1000s of invisible people turn out for first ever “Straight Pride March”

From: thenorthbaybay.ca staff

On Saturday, June 22nd, thousands of invisible people gathered in North Bay for the first ever “Straight Pride March.”

A loud, borderline obnoxious horde of mostly white, predominantly middle-aged people gathered together, yelling, waving flags and patting each other on the back for not being “different.” Or at least we think that’s what happened, as everyone was invisible and also very quiet.

Gale Von Borne, who claims to be the leader and organizer, spoke to thenorthbaybay.ca through a series of Facebook messages about the wildly successful march.

“I just want to start off by reminding you I’m straight.” Gale wrote.

Gale’s profile picture was that of a screaming bald eagle riding what appears to be a bright red monster truck, with two howling wolves superimposed on a lightning-filled background.

“Just to be clear – are you a woman or a man?” The North Bay Bay’s Jennifer Hanson’s wrote back.

“I’m a man. A straight man! The STRAIGHTEST OF MEN!” Gale responded. He then sent Jennifer three photos of himself; one of him in full camo, one of him shirtless on a boat, and the third of which is currently being held by local police.

Gale went on:

“I saw that they (North Bay’s LGBTQ2+ community) were planning a march to celebrate being gay and I thought we should have a parade too. Why should they get the only one? Yeah, maybe they have been persecuted throughout history, and yeah, ok, maybe there still exist more hate crimes against same-sex couples than ‘straight’ couples, and yeah, sure, maybe Pride Marches and Parades bring a sense of community and allow those who are marginalized for being gay, bi, queer, trans, intersex or anything other than ‘straight’ to come out and feel welcome in a safe place but that doesn’t mean people like me shouldn’t have our own day, right? I’m straight and I’m proud and I want a parade too!”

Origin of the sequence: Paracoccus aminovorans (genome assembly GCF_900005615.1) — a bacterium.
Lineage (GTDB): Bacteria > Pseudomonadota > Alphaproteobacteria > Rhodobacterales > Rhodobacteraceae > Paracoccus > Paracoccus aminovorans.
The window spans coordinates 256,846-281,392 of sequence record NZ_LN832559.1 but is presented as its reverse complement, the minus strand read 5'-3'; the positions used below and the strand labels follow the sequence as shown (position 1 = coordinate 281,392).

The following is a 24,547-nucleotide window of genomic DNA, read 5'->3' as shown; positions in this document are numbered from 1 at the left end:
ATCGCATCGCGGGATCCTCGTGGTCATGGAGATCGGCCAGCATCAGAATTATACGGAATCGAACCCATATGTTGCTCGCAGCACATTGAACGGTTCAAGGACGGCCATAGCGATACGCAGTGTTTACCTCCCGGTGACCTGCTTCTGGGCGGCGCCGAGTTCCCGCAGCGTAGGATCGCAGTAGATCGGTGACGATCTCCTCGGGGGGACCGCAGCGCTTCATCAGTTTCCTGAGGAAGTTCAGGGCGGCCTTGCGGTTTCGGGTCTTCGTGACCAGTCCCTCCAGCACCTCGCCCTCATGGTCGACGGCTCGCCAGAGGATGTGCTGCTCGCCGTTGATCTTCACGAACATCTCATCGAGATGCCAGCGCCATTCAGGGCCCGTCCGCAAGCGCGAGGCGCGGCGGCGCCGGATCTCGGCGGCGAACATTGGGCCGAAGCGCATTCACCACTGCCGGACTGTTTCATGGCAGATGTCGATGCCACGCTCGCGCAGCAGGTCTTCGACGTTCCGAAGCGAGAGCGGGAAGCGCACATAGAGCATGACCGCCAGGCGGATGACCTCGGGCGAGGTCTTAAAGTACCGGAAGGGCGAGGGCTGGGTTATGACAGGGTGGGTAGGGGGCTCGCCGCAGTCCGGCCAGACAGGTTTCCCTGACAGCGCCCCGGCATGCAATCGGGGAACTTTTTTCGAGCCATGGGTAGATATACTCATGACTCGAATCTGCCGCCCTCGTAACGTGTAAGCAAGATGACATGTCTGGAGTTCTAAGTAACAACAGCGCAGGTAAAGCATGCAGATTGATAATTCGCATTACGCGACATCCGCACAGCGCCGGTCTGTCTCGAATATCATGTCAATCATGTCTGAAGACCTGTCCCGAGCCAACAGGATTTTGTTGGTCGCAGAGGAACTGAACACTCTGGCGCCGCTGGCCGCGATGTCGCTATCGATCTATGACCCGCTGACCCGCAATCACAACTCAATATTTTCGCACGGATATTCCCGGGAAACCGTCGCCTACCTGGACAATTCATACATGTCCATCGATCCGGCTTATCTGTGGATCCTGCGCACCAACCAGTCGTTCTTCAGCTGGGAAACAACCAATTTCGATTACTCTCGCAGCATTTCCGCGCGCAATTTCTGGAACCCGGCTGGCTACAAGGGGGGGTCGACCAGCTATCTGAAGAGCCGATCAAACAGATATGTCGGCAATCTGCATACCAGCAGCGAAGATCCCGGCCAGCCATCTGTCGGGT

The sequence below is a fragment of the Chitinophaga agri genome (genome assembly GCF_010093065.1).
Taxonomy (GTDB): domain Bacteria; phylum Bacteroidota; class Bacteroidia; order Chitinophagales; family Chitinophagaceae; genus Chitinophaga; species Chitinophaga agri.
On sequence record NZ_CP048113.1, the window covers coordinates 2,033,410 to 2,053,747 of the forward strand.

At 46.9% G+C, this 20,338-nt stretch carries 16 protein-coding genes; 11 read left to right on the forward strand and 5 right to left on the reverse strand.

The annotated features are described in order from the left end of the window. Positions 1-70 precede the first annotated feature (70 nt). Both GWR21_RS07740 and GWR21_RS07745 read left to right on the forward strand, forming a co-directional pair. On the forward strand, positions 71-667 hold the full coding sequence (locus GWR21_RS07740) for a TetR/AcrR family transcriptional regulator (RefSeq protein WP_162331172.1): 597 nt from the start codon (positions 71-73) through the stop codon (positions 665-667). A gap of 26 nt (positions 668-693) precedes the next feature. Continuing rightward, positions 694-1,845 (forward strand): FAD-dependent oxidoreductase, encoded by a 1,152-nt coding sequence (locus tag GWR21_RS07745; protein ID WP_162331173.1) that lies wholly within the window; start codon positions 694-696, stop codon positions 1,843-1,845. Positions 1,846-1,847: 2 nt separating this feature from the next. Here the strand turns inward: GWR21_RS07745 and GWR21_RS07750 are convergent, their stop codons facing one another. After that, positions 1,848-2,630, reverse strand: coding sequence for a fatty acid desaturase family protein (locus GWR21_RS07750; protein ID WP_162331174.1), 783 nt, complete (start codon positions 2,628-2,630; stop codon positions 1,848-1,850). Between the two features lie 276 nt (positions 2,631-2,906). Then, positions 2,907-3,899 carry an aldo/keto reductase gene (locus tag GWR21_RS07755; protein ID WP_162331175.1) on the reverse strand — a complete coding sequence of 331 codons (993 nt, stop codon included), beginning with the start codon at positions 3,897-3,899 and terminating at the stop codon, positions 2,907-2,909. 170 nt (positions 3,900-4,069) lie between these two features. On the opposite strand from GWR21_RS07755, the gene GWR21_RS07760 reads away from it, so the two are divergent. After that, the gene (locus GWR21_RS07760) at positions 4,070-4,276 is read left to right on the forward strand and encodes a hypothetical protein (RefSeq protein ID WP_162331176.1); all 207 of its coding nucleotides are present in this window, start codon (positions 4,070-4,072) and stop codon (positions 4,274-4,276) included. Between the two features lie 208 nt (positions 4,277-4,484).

The North Bay Bay asked Gale if he had any trouble getting so many people together for the totally silent, 100% invisible North Bay “Straight Pride March.”

“Oh no. There’s way more of us straight people than them gay people. Like, it’s literally a 50 to 1 ratio. Ha ha, good thing it isn’t the other way around.”

“That would be kinda scary.”

Amelie’s story

Later that day, Amelie Richison messaged The North Bay Bay to tell her side of the story.

“I just don’t think that it’s right,” Richison explained. “So they’re gay. Who cares? Keep it in the bedroom. Nobody wants to know you’re gay. That stuff should be private.”

Richison continued:

“I’m married. My husband and I have been married for twelve years and we do all the things a straight couple should do – we go on dates, holds hands, and kiss each other in public. But we don’t have a parade over it. I don’t want any of my three kids seeing gay people doing gay people things. It should be private. You don’t see Christians having a parade over some Christian holiday. Keep it secret. Like your political beliefs or your religion.”

“Anyways, it doesn’t matter. I just know God is going to smite them.”

Photographic evidence

Finding evidence of a giant, invisible “Straight Pride Parade” proved difficult for The North Bay Bay, so we put out a public call for photos of the event.

Raymond Prite responded, so we met Raymond on Main St. Sunday, where the Pride March had been the day before.

Raymond handed over a single, glossy photo before speaking.

Raymond’s photo, clearly labelled by Raymond to show the marchers

“There was thousands of us there. Thousands! We followed right behind the Pride March, all the way down McIntyre and Main and right to the beach. But they never acknowledged us. It’s like they didn’t even know we were there. How could you miss that? We’re straight! No one ignores us!”

We asked Raymond what he thought of the first ever Pride March having between 600 to 1000 people in attendance.

Prite simply shook his head and said “sad.”

When we pressed Prite to explain, but he just kept shaking his head.

“Sad. Sad.”

After a while, Raymond began backing away. He was last seen slowly walking into Lake Nipissing, head shaking, mouth forming the words “sad.” He has presumably drowned.

The real question is, will there be another “Straight Pride March?”

Yes, says Von Borne.

“Every day there are Pride Parades and Marches where straight people aren’t welcome.,” Gale wrote.

The North Bay Bay asked if Gale could identify such a march. But Gale only responded by sending us a snapshot of him firing a gun, a picture of his favourite sport team’s logo, and a photo of someone’s innocent, non-prejudiced children before blocking us.

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